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We're trying to reno our master bathroom, which includes the removal of existing ceramic floor tiles. Per a handy youtube video explaining how to remove them, I purchased a spiffy tool from Amazon that you hammer under the tiles and then use to pry them up.

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The tool worked okayish; the tiles tended to break and shatter instead of popping up whole as shown in the video. However, the larger problem is that after the tiles came up, the vast majority of the mortar stayed attached to the cement board:

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What is the proper way to deal with this mortar to create a flat surface that I can lay new tiles on?

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    Easiest is to place sub floor on top or to remove the sub floor the mortar is on and use new sub floor. Removing just the mortar will need scraping, chisels, and probably grinding if it is really struck to the wood. Good job for someone you do not like that much.
    – crip659
    Commented Jul 19, 2023 at 13:10
  • Agree on the "remove sub floor"—at least, assuming the subfloor is some kind of cement board or other substrate on top of another (wood) subfloor. Removing the tile substrate in its entirety will generate more "dump" material, but it'll be way less work than scraping off all the old mortar bed.
    – Huesmann
    Commented Jul 20, 2023 at 13:16

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You're stuck with grinding, chiseling it out or replacing the sub floor. Chiseling is OK when replacing one or two broken tiles but for a whole floor, removing the subfloor will probably be the fastest even though it doesn't seem that way now. You might even find some rotten wood down there that needs to go anyway.

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You could have tiled over the old tile. Most Youtube videos don't tell you that.

Since you have removed the old tile, it will be about impossible to remove the the mortar without damaging the subfloor.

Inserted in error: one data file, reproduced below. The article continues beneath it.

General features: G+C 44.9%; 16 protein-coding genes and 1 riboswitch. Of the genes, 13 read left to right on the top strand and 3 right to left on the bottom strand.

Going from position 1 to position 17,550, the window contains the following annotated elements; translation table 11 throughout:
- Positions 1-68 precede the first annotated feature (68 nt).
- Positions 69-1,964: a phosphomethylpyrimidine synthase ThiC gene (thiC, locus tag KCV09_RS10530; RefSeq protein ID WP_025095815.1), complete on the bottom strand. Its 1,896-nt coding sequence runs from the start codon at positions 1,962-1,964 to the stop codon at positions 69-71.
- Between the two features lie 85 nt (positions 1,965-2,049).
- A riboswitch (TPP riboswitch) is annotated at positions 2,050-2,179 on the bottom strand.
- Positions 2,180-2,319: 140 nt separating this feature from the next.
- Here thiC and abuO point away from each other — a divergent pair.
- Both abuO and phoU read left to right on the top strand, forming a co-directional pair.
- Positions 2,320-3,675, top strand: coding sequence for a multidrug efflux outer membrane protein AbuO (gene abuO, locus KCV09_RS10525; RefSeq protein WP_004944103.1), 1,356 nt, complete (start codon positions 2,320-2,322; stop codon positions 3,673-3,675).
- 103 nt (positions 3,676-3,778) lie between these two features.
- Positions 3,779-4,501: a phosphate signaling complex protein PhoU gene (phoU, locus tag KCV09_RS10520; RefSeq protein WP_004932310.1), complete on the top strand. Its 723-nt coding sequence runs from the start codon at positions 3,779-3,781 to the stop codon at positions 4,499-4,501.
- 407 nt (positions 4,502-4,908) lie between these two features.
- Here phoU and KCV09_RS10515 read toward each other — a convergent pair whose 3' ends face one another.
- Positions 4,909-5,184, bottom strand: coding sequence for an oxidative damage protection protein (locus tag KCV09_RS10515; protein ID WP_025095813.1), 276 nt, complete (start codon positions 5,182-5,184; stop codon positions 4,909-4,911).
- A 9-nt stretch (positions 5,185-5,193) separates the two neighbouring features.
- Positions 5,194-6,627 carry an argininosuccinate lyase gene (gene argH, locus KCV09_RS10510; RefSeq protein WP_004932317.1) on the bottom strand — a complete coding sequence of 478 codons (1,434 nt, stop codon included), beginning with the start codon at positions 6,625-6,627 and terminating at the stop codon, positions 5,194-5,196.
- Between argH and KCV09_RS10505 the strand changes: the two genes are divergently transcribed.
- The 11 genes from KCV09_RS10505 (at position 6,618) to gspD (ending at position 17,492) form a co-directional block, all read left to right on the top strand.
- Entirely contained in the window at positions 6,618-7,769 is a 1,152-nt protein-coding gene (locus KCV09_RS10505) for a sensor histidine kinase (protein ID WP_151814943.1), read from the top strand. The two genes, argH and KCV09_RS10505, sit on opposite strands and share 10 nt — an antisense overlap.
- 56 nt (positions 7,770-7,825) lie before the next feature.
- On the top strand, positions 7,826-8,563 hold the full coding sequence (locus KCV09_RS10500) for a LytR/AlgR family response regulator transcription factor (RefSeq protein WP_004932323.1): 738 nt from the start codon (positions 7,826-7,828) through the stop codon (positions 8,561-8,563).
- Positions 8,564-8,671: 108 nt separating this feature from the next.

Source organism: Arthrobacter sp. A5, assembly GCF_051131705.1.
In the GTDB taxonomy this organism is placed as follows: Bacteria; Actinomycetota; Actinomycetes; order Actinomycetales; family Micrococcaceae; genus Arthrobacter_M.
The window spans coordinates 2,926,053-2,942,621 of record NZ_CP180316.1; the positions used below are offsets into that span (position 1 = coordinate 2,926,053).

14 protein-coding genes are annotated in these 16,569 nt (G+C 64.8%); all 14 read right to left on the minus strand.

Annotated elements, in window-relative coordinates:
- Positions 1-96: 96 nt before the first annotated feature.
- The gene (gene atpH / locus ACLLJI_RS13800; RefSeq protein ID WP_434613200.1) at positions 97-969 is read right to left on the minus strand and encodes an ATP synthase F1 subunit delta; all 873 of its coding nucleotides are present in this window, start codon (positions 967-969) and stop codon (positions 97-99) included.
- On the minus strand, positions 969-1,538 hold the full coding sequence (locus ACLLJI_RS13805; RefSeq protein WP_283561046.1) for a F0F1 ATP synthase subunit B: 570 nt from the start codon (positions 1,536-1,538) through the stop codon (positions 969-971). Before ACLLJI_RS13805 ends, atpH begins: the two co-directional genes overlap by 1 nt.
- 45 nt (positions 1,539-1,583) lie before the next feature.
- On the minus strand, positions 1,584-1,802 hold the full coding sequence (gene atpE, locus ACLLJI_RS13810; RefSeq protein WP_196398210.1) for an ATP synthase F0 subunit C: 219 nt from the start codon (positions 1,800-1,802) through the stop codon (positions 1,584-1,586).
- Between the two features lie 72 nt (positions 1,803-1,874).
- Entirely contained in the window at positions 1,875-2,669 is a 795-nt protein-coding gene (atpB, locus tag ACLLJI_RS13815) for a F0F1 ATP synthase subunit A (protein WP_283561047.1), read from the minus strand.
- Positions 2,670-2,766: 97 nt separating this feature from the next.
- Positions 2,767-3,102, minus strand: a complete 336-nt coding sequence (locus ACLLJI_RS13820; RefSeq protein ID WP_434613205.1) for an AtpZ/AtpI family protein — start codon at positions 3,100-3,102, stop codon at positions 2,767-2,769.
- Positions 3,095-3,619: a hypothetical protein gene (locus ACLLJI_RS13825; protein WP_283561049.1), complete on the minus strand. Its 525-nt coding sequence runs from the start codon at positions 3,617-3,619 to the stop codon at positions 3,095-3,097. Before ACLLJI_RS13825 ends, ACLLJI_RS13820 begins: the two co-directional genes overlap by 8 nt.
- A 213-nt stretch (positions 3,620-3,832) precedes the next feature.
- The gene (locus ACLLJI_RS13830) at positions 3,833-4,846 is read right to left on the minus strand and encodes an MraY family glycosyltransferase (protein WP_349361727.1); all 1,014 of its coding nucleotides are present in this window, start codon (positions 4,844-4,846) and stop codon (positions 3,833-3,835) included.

You have 2 options.

You can grind it off. That would be ton's of dust and generally a giant mess.

An alternative would be to scrape off as much as you can with your new tool. Use a chisel to knock down the really high spots. Clean up all the debris. Vacuum over the area. Then pour leveling compound on the entire floor to be tiled. It gives you a new smooth surface to tile on.

The floor will be slightly higher depending on what new tile you are using. (bigger tiles require deeper trowel ridges)
So the question is, using the leveling compound will the floor be too high with the new tile? If that is the case, your only alternative is removing the cement board sub floor and putting new tile underlayment down.

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  • Thanks. I think the floor would be too high tiling over the existing tile, and the existing tile wasn't stable anyway. I'll look into the leveling compound; I'm not sure how the cement board could be pulled up as I thought it was screwed to the subfloor and now the screws are under mortar...
    – Nicholas
    Commented Jul 19, 2023 at 13:14
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    @ Nicholas, it's not an easy job removing the cement board. Yes you would have to grind, chisel and find those screws and pry a lot. If the floor seems to be stable and no water leaks to make anything soft, I would do the leveling compound.
    – RMDman
    Commented Jul 19, 2023 at 13:39
  • "You could have tiled over the old tile." Terrible idea. I had a contractor do that (he asked my permission) and years latter when I removed the hallway carpet, the two floors were at drastically different heights. Commented Jul 19, 2023 at 14:27
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    Key words here, "years later" It was ok for you for years. I never mentioned that there would not be a height difference. The situation with transfer to another floor was unknown. It was mentioned as an option that when used in the proper situation can be done.
    – RMDman
    Commented Jul 19, 2023 at 14:30
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I'm tasked with this type of job often. I use a garden spade, the one sometimes called a "edging spade", but with a straight edge. I then sharpen it to a chisel edge and go at it. I like the Titan thin pry bars for the corners and edges.

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